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Harnessing the Power of Shared Data Across Sectors

Jul 24, 2015, 9:47 AM, Posted by Hilary Heishman

Silos of data need to be opened up across sectors to reveal hidden connections with the potential to improve health outcomes. Here's how RWJF is investing in innovative solutions.

Shared data

A year and a half ago, the Robert Wood Johnson Foundation wrote about the groundswell of interest in connecting health care systems with other organizations and their local communities to build a Culture of Health. Since then, the Data4Health listening tour and the launch of Data Across Sectors for Health (DASH), have given more evidence to the importance of data—or the flow of information—in creating and benefitting from these connections. With work the Foundation and others across the country are doing, the “connections checklist” is increasingly taking shape.

In communities large or small, data can become a bridge between one organization’s need and a very different organization’s solution. In Rochester, New York, the business community took a hard look at a most alarming expense they faced—soaring health care costs. In 2009, the Rochester Business Alliance entered into a strategic partnership with the Finger Lakes Health Systems Agency to build a healthier workforce and lower costs. Analyzing data about community health issues revealed a shared concern about high blood pressure. The Agency developed community-based interventions that the Business Alliance and local businesses could use to help their employees and the wider community understand the importance of controlling their blood pressure. Working together, this collaboration has improved the county’s blood-pressure control rate by over 7%.

Underlying this community connection is a data connection between health care and the business community that brings root-cause analysis and rapid-cycle evaluation together to really focus attention towards groups of people who are at highest risk of uncontrolled hypertension. The Agency created a registry of information from electronic health records (EHRs) to fully understand the situation and monitor any changes brought about by their activities. Careful stewardship of sensitive information, real results, and the tantalizing promise of further benefits are sustaining and expanding this partnership.

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Three Things the United States Can Learn About Public Health From Around the World

Jul 23, 2015, 10:45 AM, Posted by Najaf Ahmad

When it comes to bridging health and health care delivery, the U.S. has an opportunity to learn from global innovations that link the public health, social services, and health care systems.

Globe Image via Joseph Li

It started with three hundred Boy Scouts from across Uganda being trained as “social monitors”. They were tasked with reporting the conditions of their communities to Uganda’s Ministry of Health through their mobile phones. In less than a year, these “U-reporters” grew to over 89,000. The U-report itself is a free SMS-based system that allows young Ugandans to share what’s happening in their communities and work with community leaders and government to affect positive change. The information gathered is disseminated through radio, TV, websites, youth events, community dialogue and other ways.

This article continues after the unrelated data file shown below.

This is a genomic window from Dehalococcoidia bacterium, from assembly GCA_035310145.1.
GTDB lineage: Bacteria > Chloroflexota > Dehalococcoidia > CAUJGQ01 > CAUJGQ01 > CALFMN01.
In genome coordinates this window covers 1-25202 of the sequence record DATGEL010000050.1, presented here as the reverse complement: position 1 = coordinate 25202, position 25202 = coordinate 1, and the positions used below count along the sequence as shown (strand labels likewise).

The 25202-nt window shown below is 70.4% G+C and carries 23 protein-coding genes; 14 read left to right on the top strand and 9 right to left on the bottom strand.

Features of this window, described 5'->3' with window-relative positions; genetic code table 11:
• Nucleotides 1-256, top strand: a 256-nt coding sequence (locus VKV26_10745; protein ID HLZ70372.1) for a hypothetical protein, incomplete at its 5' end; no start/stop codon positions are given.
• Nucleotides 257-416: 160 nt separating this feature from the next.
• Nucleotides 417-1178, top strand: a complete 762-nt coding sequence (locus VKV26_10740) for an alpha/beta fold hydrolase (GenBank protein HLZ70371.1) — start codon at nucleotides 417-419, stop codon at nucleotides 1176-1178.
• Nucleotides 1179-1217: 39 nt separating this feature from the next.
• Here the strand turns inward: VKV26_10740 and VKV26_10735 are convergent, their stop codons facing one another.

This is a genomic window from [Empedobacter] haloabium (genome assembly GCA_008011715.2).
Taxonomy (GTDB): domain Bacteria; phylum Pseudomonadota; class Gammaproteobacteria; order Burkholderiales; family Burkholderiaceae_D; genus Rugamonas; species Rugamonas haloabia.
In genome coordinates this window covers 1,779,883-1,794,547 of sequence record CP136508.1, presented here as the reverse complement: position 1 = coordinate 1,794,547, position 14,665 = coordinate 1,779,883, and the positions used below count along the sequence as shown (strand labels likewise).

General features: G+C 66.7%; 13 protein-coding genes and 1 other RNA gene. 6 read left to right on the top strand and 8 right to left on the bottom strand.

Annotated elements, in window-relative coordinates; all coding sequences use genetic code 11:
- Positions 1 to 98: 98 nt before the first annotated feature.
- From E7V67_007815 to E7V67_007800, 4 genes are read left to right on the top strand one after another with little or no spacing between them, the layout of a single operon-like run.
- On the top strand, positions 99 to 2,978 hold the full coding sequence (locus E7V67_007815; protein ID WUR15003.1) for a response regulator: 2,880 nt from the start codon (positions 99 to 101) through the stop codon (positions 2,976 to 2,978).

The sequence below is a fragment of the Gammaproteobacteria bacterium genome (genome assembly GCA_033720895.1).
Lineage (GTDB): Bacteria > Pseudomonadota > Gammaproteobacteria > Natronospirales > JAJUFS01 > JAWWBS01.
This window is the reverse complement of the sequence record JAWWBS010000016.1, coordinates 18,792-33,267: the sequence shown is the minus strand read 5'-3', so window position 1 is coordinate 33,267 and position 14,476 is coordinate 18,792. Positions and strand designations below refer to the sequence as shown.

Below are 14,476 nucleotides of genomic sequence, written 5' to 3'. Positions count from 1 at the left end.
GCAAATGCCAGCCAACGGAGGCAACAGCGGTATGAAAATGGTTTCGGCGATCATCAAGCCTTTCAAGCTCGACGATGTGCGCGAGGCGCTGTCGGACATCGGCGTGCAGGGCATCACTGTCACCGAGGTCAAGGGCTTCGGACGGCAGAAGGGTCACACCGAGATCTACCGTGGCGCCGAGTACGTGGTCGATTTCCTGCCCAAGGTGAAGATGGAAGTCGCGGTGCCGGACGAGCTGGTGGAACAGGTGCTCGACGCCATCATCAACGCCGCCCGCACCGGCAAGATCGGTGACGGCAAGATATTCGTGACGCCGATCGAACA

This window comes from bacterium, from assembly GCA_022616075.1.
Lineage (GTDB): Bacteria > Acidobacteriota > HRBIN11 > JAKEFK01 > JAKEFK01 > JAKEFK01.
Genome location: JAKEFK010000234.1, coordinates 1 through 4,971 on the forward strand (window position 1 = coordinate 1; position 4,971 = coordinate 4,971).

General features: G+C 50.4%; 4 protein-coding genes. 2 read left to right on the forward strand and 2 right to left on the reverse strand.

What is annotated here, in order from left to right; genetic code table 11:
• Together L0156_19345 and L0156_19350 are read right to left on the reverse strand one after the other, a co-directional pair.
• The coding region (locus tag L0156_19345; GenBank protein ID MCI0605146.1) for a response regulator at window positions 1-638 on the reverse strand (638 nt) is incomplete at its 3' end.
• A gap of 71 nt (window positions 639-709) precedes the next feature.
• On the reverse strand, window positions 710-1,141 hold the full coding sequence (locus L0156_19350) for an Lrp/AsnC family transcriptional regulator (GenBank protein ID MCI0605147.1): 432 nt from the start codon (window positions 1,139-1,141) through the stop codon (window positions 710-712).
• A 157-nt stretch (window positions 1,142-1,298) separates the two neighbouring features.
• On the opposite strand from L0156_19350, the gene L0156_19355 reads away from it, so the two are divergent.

This system of real time surveillance is a vital new development for the world’s fifth-fastest growing country. Reliable health information in Uganda can mean the difference between life and death. As has been seen recently, epidemics like Ebola or West Nile thrive on information delays.  Furthermore, U-reports are empowering Ugandans to share responsibility for creating healthier conditions within their communities.

The U-report is just one of the many exciting global innovations highlighted in a report by the Robert Wood Johnson Foundation (RWJF) and AcademyHealth. Written by Margo Edmunds and Allen Albritton at AcademyHealth, the report showcases innovations that link public health, social services, and health care systems. These initiatives serve as examples of bridging otherwise disparate elements of health and health care delivery. The authors deliberately selected racially, ethnically and economically diverse regions around the world to ensure that their innovations were applicable to and reflected the diversity of the United States. A Google Hangout also convened several experts to discuss the report’s findings.  

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Success Starts Early: What We Can Learn From a 5-Year-Old's Social Skills

Jul 16, 2015, 4:05 PM, Posted by Kristin Schubert

Groundbreaking research from a 20-year study has found that the social skills a child exhibits in kindergarten are linked to their health outcomes in early adulthood.

RWJF Culture Of Health Prize - Taos, NM

As I was thinking about writing this blog, I did what I typically do when I need some insight—I asked my kids for help. I asked my 7-year-old son what he thought about sharing. He said, “Sharing is the nice thing to do. You should share your things with your little brother or sister.”

“Why?” I asked.

“Because it makes you feel good and they might just share back with you too.”

So simple, right? And so hard to teach at times!

As a busy working mom of two young children, my days are filled with helping my kids learn how to get along in the world. From learning to feed and dress themselves, to learning how to get along with others and how to recognize and deal positively with their emotions. It’s a job I wouldn’t trade for the world! And it is also one that can be daunting at times, requiring the utmost patience and perseverance. Some days I wonder if I am doing all I can to help them grow up healthy and I know many parents feel the same way.

The good news is that today, more than ever, we have incredible insight into what parents, caregivers, and teachers can do to ensure that children grow up healthy. We now know that what was once thought of as “nice” skills to have, like being a good sharer and empathetic, are actually critical to life long health, happiness, and success.